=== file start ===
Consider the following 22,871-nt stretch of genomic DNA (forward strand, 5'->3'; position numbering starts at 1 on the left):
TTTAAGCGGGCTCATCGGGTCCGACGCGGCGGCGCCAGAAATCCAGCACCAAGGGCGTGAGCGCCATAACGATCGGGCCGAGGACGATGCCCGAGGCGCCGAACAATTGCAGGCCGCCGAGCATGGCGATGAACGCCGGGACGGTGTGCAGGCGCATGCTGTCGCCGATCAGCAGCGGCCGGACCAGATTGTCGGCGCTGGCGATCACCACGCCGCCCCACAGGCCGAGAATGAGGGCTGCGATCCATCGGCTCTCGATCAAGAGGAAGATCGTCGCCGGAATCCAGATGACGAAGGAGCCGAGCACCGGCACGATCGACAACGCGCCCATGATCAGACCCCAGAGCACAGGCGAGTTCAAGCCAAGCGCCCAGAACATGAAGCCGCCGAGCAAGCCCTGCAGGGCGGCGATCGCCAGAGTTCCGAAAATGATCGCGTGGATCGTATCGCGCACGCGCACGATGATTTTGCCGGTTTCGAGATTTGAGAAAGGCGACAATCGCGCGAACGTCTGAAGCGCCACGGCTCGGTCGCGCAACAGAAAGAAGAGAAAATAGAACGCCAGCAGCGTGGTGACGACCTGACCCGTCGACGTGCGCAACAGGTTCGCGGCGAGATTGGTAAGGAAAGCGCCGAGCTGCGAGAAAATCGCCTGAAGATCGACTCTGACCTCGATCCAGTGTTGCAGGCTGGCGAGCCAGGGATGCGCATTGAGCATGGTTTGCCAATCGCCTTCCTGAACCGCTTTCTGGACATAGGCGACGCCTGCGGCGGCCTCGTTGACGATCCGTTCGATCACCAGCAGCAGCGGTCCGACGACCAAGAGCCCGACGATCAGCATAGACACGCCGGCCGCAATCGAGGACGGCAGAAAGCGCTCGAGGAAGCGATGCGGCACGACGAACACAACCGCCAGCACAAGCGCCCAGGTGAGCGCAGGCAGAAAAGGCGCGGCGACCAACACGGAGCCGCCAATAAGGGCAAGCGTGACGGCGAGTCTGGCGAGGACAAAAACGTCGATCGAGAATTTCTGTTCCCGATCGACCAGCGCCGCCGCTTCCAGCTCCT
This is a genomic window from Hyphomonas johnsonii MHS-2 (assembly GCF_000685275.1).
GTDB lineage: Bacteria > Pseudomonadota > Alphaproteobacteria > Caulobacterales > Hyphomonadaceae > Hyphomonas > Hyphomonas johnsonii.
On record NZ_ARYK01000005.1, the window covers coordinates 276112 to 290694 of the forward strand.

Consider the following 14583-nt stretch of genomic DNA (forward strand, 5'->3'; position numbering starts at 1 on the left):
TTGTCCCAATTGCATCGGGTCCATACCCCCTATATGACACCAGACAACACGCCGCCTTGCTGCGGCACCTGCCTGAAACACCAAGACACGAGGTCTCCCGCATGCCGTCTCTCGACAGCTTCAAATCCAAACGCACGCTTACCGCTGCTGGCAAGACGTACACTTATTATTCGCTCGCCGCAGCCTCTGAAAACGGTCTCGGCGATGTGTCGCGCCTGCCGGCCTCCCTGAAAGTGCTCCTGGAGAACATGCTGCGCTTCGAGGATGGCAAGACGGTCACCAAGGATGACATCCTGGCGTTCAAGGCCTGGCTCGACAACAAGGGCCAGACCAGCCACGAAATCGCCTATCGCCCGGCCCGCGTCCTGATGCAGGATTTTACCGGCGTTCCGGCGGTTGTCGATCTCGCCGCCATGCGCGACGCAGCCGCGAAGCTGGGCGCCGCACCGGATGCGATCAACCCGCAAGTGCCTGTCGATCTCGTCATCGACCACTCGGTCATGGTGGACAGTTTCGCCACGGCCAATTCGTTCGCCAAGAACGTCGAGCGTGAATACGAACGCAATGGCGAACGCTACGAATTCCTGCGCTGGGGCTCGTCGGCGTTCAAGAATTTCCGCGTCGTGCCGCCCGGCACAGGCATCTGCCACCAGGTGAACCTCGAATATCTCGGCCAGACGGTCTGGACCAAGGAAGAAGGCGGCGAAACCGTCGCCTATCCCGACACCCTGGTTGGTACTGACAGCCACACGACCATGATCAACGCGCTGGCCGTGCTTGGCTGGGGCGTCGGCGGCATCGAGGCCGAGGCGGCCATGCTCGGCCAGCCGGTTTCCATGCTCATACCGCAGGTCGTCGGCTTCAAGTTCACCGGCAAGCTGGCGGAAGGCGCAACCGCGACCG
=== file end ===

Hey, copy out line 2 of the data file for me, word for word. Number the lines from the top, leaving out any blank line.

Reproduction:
TTTAAGCGGGCTCATCGGGTCCGACGCGGCGGCGCCAGAAATCCAGCACCAAGGGCGTGAGCGCCATAACGATCGGGCCGAGGACGATGCCCGAGGCGCCGAACAATTGCAGGCCGCCGAGCATGGCGATGAACGCCGGGACGGTGTGCAGGCGCATGCTGTCGCCGATCAGCAGCGGCCGGACCAGATTGTCGGCGCTGGCGATCACCACGCCGCCCCACAGGCCGAGAATGAGGGCTGCGATCCATCGGCTCTCGATCAAGAGGAAGATCGTCGCCGGAATCCAGATGACGAAGGAGCCGAGCACCGGCACGATCGACAACGCGCCCATGATCAGACCCCAGAGCACAGGCGAGTTCAAGCCAAGCGCCCAGAACATGAAGCCGCCGAGCAAGCCCTGCAGGGCGGCGATCGCCAGAGTTCCGAAAATGATCGCGTGGATCGTATCGCGCACGCGCACGATGATTTTGCCGGTTTCGAGATTTGAGAAAGGCGACAATCGCGCGAACGTCTGAAGCGCCACGGCTCGGTCGCGCAACAGAAAGAAGAGAAAATAGAACGCCAGCAGCGTGGTGACGACCTGACCCGTCGACGTGCGCAACAGGTTCGCGGCGAGATTGGTAAGGAAAGCGCCGAGCTGCGAGAAAATCGCCTGAAGATCGACTCTGACCTCGATCCAGTGTTGCAGGCTGGCGAGCCAGGGATGCGCATTGAGCATGGTTTGCCAATCGCCTTCCTGAACCGCTTTCTGGACATAGGCGACGCCTGCGGCGGCCTCGTTGACGATCCGTTCGATCACCAGCAGCAGCGGTCCGACGACCAAGAGCCCGACGATCAGCATAGACACGCCGGCCGCAATCGAGGACGGCAGAAAGCGCTCGAGGAAGCGATGCGGCACGACGAACACAACCGCCAGCACAAGCGCCCAGGTGAGCGCAGGCAGAAAAGGCGCGGCGACCAACACGGAGCCGCCAATAAGGGCAAGCGTGACGGCGAGTCTGGCGAGGACAAAAACGTCGATCGAGAATTTCTGTTCCCGATCGACCAGCGCCGCCGCTTCCAGCTCCT